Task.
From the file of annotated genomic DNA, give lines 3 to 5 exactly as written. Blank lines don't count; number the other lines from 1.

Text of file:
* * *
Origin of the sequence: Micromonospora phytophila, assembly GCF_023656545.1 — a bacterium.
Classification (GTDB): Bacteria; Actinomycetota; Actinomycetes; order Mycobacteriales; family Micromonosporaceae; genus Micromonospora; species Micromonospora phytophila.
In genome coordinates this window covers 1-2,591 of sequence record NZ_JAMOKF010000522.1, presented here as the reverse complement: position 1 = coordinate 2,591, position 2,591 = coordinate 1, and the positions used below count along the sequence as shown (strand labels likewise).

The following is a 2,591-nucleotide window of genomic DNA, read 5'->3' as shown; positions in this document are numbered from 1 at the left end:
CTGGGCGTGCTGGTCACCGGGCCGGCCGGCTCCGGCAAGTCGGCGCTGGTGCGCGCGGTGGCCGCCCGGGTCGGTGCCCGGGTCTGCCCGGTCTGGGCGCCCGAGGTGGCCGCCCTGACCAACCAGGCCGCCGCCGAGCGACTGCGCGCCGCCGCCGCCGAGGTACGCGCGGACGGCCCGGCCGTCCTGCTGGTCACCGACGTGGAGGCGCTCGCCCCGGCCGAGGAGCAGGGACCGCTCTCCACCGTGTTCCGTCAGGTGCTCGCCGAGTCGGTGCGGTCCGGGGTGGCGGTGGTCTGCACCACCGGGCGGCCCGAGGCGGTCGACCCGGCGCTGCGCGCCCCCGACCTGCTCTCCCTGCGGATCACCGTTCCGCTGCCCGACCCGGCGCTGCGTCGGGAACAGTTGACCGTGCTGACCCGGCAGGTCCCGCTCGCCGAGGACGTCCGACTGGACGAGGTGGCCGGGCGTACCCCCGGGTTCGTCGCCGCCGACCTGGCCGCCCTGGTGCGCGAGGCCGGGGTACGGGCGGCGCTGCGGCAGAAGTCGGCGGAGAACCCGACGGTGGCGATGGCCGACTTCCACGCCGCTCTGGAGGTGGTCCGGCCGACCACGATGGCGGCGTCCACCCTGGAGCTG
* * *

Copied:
In genome coordinates this window covers 1-2,591 of sequence record NZ_JAMOKF010000522.1, presented here as the reverse complement: position 1 = coordinate 2,591, position 2,591 = coordinate 1, and the positions used below count along the sequence as shown (strand labels likewise).

The following is a 2,591-nucleotide window of genomic DNA, read 5'->3' as shown; positions in this document are numbered from 1 at the left end:
CTGGGCGTGCTGGTCACCGGGCCGGCCGGCTCCGGCAAGTCGGCGCTGGTGCGCGCGGTGGCCGCCCGGGTCGGTGCCCGGGTCTGCCCGGTCTGGGCGCCCGAGGTGGCCGCCCTGACCAACCAGGCCGCCGCCGAGCGACTGCGCGCCGCCGCCGCCGAGGTACGCGCGGACGGCCCGGCCGTCCTGCTGGTCACCGACGTGGAGGCGCTCGCCCCGGCCGAGGAGCAGGGACCGCTCTCCACCGTGTTCCGTCAGGTGCTCGCCGAGTCGGTGCGGTCCGGGGTGGCGGTGGTCTGCACCACCGGGCGGCCCGAGGCGGTCGACCCGGCGCTGCGCGCCCCCGACCTGCTCTCCCTGCGGATCACCGTTCCGCTGCCCGACCCGGCGCTGCGTCGGGAACAGTTGACCGTGCTGACCCGGCAGGTCCCGCTCGCCGAGGACGTCCGACTGGACGAGGTGGCCGGGCGTACCCCCGGGTTCGTCGCCGCCGACCTGGCCGCCCTGGTGCGCGAGGCCGGGGTACGGGCGGCGCTGCGGCAGAAGTCGGCGGAGAACCCGACGGTGGCGATGGCCGACTTCCACGCCGCTCTGGAGGTGGTCCGGCCGACCACGATGGCGGCGTCCACCCTGGAGCTG